The diverse group of participants in the film — Bing, Keire, Zack, and Nina — see and feel the often jarring challenges of life in a small, declining Rust Belt city. Collectively, they experience family violence, substance abuse, economic insecurity, racism, and teen pregnancy, along with the typical struggles of identity formation as teens become adults. To cope, they skate — regulating the speed at which they move through life, attacking obstacles and flipping over platforms, sometimes unsuccessfully. The risks they take are sometimes rewarded and sometimes the source of pain. But they persevere.

My Country, My Country: To Vote or Not to Vote

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My Country, My Country is an unforgettable journey into the heart of war-ravaged Iraq in the months leading up to the January 2005 elections. Symbolized by fingers marked with purple ink, the 2005 elections posed challenges to all sides of the debate about the war. This lesson plan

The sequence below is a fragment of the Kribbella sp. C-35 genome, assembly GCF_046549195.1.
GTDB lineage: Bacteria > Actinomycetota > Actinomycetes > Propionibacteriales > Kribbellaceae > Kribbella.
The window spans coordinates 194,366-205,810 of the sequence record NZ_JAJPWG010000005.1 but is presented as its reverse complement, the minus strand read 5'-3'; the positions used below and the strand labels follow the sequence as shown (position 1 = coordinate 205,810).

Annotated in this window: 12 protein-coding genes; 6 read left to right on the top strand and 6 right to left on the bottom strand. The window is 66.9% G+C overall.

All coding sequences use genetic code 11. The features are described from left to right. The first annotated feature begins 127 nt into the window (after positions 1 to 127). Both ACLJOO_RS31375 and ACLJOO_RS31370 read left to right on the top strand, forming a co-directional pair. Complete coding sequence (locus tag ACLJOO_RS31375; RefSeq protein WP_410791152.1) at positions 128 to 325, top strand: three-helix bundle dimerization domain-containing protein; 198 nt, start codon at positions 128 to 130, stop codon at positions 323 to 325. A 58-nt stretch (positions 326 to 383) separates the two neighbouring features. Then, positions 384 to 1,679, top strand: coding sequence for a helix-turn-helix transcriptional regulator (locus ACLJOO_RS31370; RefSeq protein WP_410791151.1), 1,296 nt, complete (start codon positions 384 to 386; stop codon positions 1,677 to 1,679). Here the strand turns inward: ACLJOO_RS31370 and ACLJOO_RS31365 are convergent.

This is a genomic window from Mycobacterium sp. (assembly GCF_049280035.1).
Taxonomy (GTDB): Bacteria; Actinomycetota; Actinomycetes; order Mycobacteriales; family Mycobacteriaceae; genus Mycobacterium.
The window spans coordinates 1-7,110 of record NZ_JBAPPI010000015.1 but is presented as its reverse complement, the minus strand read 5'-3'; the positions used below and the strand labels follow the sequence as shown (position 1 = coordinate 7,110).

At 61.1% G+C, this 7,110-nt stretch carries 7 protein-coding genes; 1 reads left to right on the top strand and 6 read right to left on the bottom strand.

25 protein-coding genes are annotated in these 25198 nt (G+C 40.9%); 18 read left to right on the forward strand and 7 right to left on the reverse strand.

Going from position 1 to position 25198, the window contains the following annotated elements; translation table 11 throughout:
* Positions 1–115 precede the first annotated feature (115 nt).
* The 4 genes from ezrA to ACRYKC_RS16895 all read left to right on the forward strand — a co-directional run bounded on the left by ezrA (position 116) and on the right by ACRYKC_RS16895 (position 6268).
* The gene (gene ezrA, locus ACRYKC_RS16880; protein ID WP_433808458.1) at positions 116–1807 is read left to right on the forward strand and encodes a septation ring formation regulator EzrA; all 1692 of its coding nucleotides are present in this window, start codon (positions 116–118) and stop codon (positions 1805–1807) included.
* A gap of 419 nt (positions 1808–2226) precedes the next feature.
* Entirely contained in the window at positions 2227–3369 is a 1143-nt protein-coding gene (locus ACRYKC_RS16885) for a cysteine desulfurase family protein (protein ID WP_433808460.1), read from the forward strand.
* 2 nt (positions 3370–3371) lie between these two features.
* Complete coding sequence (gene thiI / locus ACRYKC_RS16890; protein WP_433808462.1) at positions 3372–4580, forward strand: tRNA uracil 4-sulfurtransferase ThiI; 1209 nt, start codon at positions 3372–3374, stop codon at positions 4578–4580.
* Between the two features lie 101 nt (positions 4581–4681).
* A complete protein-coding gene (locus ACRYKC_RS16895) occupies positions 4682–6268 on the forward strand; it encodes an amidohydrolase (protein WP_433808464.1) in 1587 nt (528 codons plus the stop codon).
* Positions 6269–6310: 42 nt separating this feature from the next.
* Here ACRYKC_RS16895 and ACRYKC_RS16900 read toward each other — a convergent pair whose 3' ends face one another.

Raising Bertie | Lesson Plan Clips

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I am what time, circumstance, history, have made of me, certainly, but I am, also, much more than that. So are we all.

- James Baldwin, Notes of a Native Son (1955)

In the midst of the Great Depression in 1931, historian James Truslow Adams defined the American dream as “that dream of a land in which life should be better and richer and fuller for everyone.”  For decades it appeared that many in the United States had access to that dream through federal economic development programs like the G.I. Bill (1944), which offered thousands of returning veterans grants for school and college, low-interest mortgage and small-business loans, job training opportunities and unemployment payments. In fact, studies have shown that from 1940 onwards, “a child born into the average American household had a 92 percent chance of making more money than his or her parents.”  

Yet this upward economic growth did not touch all communities nor benefit all racial groups. And while James Baldwin’s declaration of individual complexity rings true, many communities continue to face deep inequities, particularly African-American youth coming of age in rural areas.